Restitution to victims
- • objections by defendant
- • disclosure to defendant
(1)(a) When a person is convicted of a crime, or a violation as described in ORS 153.008 (Violations described), that has resulted in economic damages, the district attorney shall investigate and present to the court, at the time of sentencing or within 90 days after entry of the judgment, evidence of the nature and amount of the damages. The court may extend the time by which the presentation must be made for good cause. If the court finds from the evidence presented that a victim suffered economic damages, in addition to any other sanction it may impose, the court shall enter a judgment or supplemental judgment requiring that the defendant pay the victim restitution in a specific amount that equals the full amount of the victim’s economic damages as determined by the court. The lien, priority of the lien and ability to enforce the specific amount of restitution established under this paragraph by a supplemental judgment relates back to the date of the original judgment that is supplemented.
(b) Notwithstanding paragraph (a) of this subsection, a court may order that the defendant pay the victim restitution in a specific amount that is less than the full amount of the victim’s economic damages only if:
(A) The victim or, if the victim is an estate, successor in interest, trust or other entity, an authorized representative of the victim consents to the lesser amount, if the conviction is not for a person felony; or
(B) The victim or, if the victim is an estate, successor in interest, trust or other entity, an authorized representative of the victim consents in writing to the lesser amount, if the conviction is for a person felony.
(c) As used in this subsection, “person felony” has the meaning given that term in the rules of the Oregon Criminal Justice Commission.
(2) After the district attorney makes a presentation described in subsection (1) of this section, if the court is unable to find from the evidence presented that a victim suffered economic damages, the court shall make a finding on the record to that effect.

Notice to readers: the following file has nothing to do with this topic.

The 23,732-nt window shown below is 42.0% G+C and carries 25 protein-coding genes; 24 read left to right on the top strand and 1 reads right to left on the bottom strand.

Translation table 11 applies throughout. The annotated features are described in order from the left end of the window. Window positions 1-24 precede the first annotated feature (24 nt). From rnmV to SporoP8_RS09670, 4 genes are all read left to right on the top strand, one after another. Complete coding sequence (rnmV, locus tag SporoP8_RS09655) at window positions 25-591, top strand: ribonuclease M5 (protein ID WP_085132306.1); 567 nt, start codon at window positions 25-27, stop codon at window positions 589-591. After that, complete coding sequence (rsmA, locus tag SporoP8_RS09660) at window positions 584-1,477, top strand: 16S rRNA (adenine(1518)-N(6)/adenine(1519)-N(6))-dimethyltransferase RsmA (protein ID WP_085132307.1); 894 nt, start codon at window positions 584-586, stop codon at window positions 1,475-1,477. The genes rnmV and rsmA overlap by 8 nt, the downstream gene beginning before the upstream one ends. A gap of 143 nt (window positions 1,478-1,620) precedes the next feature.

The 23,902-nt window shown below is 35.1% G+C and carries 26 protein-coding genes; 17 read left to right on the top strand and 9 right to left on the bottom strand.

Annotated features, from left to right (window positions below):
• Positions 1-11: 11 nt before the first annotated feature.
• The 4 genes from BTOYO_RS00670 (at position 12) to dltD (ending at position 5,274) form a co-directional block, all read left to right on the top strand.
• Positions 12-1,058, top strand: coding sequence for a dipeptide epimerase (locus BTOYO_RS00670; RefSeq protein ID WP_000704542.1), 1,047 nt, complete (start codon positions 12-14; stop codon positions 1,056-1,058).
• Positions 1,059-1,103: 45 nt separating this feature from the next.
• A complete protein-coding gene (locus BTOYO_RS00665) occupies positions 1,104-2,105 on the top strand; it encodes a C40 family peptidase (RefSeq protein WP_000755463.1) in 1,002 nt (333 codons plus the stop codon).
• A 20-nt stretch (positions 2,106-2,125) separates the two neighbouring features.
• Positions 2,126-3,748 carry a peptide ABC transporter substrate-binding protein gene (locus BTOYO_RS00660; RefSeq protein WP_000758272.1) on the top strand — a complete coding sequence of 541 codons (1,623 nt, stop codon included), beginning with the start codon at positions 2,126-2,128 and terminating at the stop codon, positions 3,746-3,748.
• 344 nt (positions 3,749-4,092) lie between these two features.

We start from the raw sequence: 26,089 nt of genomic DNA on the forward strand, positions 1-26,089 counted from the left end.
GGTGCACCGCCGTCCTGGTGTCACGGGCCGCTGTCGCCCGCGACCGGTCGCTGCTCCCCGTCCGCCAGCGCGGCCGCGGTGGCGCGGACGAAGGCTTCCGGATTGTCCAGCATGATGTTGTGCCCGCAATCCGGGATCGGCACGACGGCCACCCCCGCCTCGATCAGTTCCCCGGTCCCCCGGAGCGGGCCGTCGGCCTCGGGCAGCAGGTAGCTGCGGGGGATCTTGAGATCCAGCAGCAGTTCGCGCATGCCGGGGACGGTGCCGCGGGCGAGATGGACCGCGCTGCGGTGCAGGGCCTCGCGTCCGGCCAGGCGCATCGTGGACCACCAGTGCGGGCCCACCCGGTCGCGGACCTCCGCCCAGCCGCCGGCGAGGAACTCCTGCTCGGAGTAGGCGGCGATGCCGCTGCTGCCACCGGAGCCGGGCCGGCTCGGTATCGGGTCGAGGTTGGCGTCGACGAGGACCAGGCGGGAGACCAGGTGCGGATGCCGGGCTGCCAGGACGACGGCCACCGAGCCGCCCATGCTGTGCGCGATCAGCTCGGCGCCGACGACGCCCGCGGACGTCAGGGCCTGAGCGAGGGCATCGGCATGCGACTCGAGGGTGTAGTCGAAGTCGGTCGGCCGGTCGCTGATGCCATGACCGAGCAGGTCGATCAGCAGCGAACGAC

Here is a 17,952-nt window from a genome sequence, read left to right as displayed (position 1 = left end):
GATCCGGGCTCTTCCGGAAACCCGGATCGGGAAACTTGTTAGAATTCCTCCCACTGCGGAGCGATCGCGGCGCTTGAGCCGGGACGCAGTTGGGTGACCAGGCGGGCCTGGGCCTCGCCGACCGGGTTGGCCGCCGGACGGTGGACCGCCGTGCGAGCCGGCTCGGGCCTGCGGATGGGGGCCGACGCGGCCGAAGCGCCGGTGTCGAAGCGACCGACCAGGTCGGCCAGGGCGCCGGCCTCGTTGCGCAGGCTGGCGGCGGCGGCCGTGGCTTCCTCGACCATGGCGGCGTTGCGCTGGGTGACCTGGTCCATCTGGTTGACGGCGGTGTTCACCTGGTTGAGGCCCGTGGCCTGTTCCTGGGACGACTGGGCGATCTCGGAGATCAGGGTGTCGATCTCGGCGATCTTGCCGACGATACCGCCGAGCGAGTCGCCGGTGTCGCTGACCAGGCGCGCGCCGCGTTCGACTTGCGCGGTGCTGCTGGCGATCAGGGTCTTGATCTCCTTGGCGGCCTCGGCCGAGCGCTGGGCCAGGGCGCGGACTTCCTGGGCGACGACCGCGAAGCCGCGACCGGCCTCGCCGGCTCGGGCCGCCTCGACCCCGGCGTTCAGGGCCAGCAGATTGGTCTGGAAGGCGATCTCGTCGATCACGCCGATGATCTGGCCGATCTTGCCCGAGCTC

(3) No finding made by the court or failure of the court to make a finding under this section limits or impairs the rights of a person injured to sue and recover damages in a civil action as provided in ORS 137.109 (Effect of restitution order on other remedies of victim).
(4)(a) If a judgment or supplemental judgment described in subsection (1) of this section includes restitution, a court may delay the enforcement of the monetary sanctions, including restitution, only if the defendant alleges and establishes to the satisfaction of the court the defendant’s inability to pay the judgment in full at the time the judgment is entered. If the court finds that the defendant is unable to pay, the court may establish or allow an appropriate supervising authority to establish a payment schedule, taking into consideration the financial resources of the defendant and the burden that payment of restitution will impose, with due regard to the other obligations of the defendant. The supervising authority shall be authorized to modify any payment schedule established under this section.
(b) As used in this subsection, “supervising authority” means any state or local agency that is authorized to supervise the defendant.
(5) If the defendant objects to the imposition, amount or distribution of the restitution, the court shall allow the defendant to be heard on such issue at the time of sentencing or at the time the court determines the amount of restitution.
(6)(a) At least 10 days prior to the presentation described in subsection (1) of this section, the district attorney shall:
(A) Disclose to the defendant the names of any witnesses that may be called during the presentation; and
(B) Provide the defendant with copies of, or allow the defendant to inspect, any exhibits that will be used or introduced during the presentation.
(b) If the court finds that the district attorney has violated the requirements of this subsection, the court shall grant a continuance to allow additional time for preparation upon request of the defendant. Any additional time granted under this paragraph may not count toward the 90-day time limitation described in subsection (1) of this section. [1977 c.371 §2; 1983 c.724 §1; 1993 c.533 §1; 1997 c.313 §23; 1999 c.1051 §124; 2003 c.670 §1; 2005 c.564 §2; 2007 c.425 §1; 2007 c.482 §1; 2013 c.388 §1; 2015 c.9 §2]
3 OregonLaws.org assembles these lists by analyzing references between Sections. Each listed item refers back to the current Section in its own text. The result reveals relationships in the code that may not have otherwise been apparent.